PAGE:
mindfulness

The term mindfulness refers to "an openhearted, moment to moment, non-judgmental awareness", "paying attention in a particular way; on purpose, in the present moment, and non judgmentally." (Kabat-Zinn,2005,p24).

When practicing mindfulness, everyone, however much they practice, will experience thoughts creeping in to their heads uninvited. This is fine - its just what brains do, but how we respond to these thoughts is important. If we start to think about the thought, or get annoyed with ourselves for not being able to retain our focus, it stops us paying attention and takes us away from the present moment. If we just acknowledge the thought and let it go without judgement, we retain our focus on being in the present moment. This increases awareness, clarity and acceptance of our present-moment reality. In a nutshell, it can be described as choosing and learning to control the focus of our attention.

When we use mindfulness in counselling/psychotherapy we focus on becoming aware of our internal experience, helping clients to observe and notice their thoughts, feelings and sensations with acceptance and without dwelling or ruminating on the story of their negative thoughts. This sounds simple but is not easy. The mind can be conditioned and developed into unhelpful thinking which can become destructive to our well-being. Mindfulness is a very simple concept and does not conflict with any beliefs or tradition, religious, cultural or scientific. It is simply a practical way to notice thoughts, physical sensations, sights, sounds, smells - anything we might not normally notice. The actual skills might be simple, but because it is so different to how our minds normally behave, it takes a lot of practice.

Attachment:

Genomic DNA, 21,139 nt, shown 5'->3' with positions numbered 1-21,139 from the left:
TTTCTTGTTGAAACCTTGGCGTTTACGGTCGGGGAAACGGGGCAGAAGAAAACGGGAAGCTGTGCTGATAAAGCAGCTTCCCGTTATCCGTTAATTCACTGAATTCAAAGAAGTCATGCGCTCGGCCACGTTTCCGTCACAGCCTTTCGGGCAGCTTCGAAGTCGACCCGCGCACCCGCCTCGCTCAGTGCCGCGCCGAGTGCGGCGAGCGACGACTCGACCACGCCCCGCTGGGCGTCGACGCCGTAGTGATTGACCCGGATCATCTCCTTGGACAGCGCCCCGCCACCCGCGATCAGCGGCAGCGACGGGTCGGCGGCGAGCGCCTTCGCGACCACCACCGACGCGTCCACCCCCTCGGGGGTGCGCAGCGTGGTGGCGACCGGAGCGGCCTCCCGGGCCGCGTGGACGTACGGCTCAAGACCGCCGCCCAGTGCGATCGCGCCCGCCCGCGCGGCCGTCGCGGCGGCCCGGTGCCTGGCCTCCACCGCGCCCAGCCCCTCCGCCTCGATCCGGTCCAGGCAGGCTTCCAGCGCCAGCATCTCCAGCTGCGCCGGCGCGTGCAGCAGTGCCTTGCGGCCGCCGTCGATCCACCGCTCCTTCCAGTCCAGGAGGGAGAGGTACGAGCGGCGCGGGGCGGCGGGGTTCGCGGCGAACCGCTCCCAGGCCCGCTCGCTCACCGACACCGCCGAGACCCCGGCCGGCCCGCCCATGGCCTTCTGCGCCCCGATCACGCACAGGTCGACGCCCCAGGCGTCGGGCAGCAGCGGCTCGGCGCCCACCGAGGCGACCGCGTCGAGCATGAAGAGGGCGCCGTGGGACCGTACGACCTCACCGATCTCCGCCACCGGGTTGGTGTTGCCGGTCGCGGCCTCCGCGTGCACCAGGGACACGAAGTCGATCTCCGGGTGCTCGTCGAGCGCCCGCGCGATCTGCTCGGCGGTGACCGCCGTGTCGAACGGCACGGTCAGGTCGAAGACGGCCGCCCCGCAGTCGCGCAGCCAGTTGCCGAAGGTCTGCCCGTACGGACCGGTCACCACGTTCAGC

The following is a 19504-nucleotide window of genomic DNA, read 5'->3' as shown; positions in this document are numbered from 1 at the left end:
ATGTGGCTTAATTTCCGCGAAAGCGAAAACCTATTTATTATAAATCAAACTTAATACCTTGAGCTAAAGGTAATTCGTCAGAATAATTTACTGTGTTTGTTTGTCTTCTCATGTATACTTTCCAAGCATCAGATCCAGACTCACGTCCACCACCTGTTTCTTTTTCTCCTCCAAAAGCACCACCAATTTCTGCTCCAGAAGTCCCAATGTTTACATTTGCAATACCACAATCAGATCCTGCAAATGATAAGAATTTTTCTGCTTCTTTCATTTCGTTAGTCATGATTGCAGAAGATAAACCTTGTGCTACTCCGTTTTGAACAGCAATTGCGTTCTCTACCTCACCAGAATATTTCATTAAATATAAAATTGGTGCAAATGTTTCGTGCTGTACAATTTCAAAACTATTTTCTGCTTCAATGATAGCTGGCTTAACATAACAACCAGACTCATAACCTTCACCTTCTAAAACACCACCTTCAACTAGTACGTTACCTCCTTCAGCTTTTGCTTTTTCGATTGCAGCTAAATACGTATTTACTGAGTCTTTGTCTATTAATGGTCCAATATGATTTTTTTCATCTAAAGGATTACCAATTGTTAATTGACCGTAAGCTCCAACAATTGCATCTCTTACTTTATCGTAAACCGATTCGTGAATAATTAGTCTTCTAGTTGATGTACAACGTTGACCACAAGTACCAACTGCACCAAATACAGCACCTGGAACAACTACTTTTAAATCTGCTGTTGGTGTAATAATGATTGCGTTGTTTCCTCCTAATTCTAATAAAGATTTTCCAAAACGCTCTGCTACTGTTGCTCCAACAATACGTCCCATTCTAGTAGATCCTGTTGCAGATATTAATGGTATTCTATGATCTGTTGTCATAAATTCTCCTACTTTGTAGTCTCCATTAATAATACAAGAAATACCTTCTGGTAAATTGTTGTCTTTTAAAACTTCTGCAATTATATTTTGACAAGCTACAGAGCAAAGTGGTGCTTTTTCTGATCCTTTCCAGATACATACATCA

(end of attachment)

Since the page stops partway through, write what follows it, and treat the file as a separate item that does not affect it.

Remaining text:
I might go out into the garden and as I look around, I think "that grass really needs cutting, and that vegetable patch looks very untidy". A small child, on the other hand, will call over excitedly, "Come and look at this ant!" She is enjoying the moment and not telling herself how untidy the garden is. Mindfulness can simply be noticing what we don't normally notice, because our heads are too busy in the future or in the past - thinking about what we need to do, or going over what we have done. By learning to notice your thoughts and feelings you will be able to make better choices and decisions.

 

The ABC of mindfulness -  

A is for awareness - Becoming more aware of what you are thinking and doing – what’s going on in your mind and body.

B is for "just Being" with your experience. Avoiding the tendency to respond on auto-pilot and feed problems by creating your own story.

C is for seeing things and responding more wisely. By creating a gap between the experience and our reaction to, we can make wiser choices.

 

So how do you do it? - First, by becoming more aware of the world around you: switching off the auto-pilot, noticing and watching your thoughts and feelings, waking up to the physical sensations of things. Second, most teachers recommend a set daily period of more formal mindfulness practice. The techniques sound simple enough: sitting in a quiet place, deep-belly breathing, paying attention to your body, training the mind to observe, focus and filter. In fact, setting aside 15 minutes a day is often tough, and stopping the mind wandering even tougher. There are many courses available, including online and even apps, and most of those who who do it, swear by it. Mindfulness skills have many benefits which can help with:

•Anxiety and Depression

•PTSD (post- traumatic stress disorder)   •Stress    •Addictive Behaviour   •Disordered eating   •Physical problems   •Sleep problems

 

Here is an example exercise you can practice when stressful situations arise:

1. Sit somewhere quiet, with your back straight and your feet on the floor, hands resting on your lap.

2. Then focus on your breath - breathing in and out – where do you feel your breath? (is it in your nostrils, chest or stomach area?)

3. Stay focused on your breath for a few minutes. Notice when you start to think destructively (do this without judgment, accept what is, with kindness to yourself) feel the emotions and sensations in your body and then, gently come back focusing on your breath.

4. You will start feeling more at ease with yourself and others when you become more aware of your emotions and feelings.

Katalyst Counselling

self-improvement[1]